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8 March 2018

Save costs on your supplier contracts? Do these 3 things.


I recently visited the IT department of an educational institution to advise them about their contract management. Three months later they’d saved one million euros for the coming two years. Just on IT contracts. And guess what? It wasn’t even that hard.

As a consultant it's easy to see how organizations can save on their contracts. Many institutions lack a clear overview of their contracts and the additional expenses. This leads to unnecessary costs, because you’re paying for services you don’t need anymore, services you already had or services that are simply too expensive. 

Take stock of your current contracts. What contracts are you paying for? Do you still need them? What is supplied and don’t you have a similar contract with a different party? You’ll have to invest time to get a better overview, but if you do it right you’ll easily earn back your investment.

1. Get Finance to look at the financial flows

Your Finance department knows exactly what comes in and goes out of the organization when it comes to money. Make an appointment with a Finance colleague to discuss financial flows. Take a look at the names of suppliers, the money that is spent and whether you have contract numbers, for example. You may come across some striking things. Like an invoice from an internet provider that’s not your current supplier, or invoices for software licences that aren’t used anymore. Time to talk to your suppliers.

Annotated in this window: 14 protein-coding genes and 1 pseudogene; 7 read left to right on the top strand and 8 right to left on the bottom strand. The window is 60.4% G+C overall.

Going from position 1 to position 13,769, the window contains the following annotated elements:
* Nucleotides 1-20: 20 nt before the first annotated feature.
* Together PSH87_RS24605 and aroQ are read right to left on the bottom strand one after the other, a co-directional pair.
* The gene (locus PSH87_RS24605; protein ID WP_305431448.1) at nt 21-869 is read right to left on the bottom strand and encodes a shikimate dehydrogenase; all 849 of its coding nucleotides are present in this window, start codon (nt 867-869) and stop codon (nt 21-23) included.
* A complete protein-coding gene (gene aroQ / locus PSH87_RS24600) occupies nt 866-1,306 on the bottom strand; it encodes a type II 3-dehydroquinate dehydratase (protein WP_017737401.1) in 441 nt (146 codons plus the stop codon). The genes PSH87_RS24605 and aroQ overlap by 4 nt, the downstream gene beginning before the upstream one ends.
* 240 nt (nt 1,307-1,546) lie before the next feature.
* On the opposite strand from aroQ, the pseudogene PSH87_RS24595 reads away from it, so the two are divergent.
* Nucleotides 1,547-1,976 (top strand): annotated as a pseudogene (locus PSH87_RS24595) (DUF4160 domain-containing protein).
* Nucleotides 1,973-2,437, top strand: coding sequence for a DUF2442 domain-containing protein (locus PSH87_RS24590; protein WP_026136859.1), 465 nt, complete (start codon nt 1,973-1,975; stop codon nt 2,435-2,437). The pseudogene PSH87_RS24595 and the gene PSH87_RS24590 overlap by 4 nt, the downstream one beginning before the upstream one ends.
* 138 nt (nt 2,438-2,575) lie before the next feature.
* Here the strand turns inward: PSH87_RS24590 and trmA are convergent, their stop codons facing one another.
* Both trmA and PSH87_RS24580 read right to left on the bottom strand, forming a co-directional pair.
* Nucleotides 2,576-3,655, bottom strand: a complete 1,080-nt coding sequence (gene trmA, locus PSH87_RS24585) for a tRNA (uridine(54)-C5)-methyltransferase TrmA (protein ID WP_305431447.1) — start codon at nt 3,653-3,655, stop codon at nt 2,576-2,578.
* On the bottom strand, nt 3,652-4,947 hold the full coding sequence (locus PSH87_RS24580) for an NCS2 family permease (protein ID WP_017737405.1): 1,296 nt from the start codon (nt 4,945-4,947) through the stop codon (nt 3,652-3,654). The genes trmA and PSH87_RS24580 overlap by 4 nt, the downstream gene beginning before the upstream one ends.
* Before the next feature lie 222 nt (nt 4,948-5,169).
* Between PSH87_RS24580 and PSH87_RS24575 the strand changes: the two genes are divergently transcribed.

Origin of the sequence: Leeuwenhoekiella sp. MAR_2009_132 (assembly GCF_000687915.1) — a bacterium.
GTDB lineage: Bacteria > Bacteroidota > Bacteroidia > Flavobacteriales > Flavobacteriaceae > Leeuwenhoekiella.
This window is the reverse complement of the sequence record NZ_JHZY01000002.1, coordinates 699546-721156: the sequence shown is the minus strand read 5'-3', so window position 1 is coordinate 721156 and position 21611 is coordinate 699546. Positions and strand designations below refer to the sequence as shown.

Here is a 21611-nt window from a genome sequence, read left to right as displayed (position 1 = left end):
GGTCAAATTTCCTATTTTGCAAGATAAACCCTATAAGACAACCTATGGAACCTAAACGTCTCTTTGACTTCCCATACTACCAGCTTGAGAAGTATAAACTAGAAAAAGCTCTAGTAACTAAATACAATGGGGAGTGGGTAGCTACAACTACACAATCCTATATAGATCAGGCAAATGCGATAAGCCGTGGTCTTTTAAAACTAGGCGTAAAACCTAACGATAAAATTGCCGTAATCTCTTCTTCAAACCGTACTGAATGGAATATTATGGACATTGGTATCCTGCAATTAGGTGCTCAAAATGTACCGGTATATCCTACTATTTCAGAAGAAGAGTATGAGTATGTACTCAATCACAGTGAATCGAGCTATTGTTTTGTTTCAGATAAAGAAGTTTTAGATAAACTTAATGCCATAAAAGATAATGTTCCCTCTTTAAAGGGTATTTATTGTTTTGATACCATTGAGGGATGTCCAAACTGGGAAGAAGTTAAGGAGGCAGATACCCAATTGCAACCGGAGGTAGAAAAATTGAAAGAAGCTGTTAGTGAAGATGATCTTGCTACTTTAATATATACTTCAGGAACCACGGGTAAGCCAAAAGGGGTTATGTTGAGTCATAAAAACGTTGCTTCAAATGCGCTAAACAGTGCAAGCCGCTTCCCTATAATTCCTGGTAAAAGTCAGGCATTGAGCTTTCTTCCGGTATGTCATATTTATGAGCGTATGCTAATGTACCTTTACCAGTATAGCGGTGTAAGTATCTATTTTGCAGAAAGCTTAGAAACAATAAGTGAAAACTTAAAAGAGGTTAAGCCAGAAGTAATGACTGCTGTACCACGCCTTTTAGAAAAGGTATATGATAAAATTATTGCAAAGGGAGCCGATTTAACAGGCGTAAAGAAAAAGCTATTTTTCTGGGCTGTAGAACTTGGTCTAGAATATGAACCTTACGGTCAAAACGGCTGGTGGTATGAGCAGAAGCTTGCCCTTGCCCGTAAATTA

2. Go through your paper contracts

The archiving obligation dictates that contracts need to be stored up to seven years after their end date. Your organization needs to comply to this. Which means that somewhere in your organization there should be an archive where physical contracts are stored. Dive into the archives so you can create a solid foundation for better contract management.

3. Digitize you contract database

With that said, it’s time to digitize everything in the contract archive. Before you get started: think about what you want to record. Things like the internal contact person, supplier, criteria for renewal and duration you probably want to record. However, the contract might contain other details you don’t necessarily need to copy. If you make smart choices, you know you don’t lose valuable time entering details you won’t use in the future.

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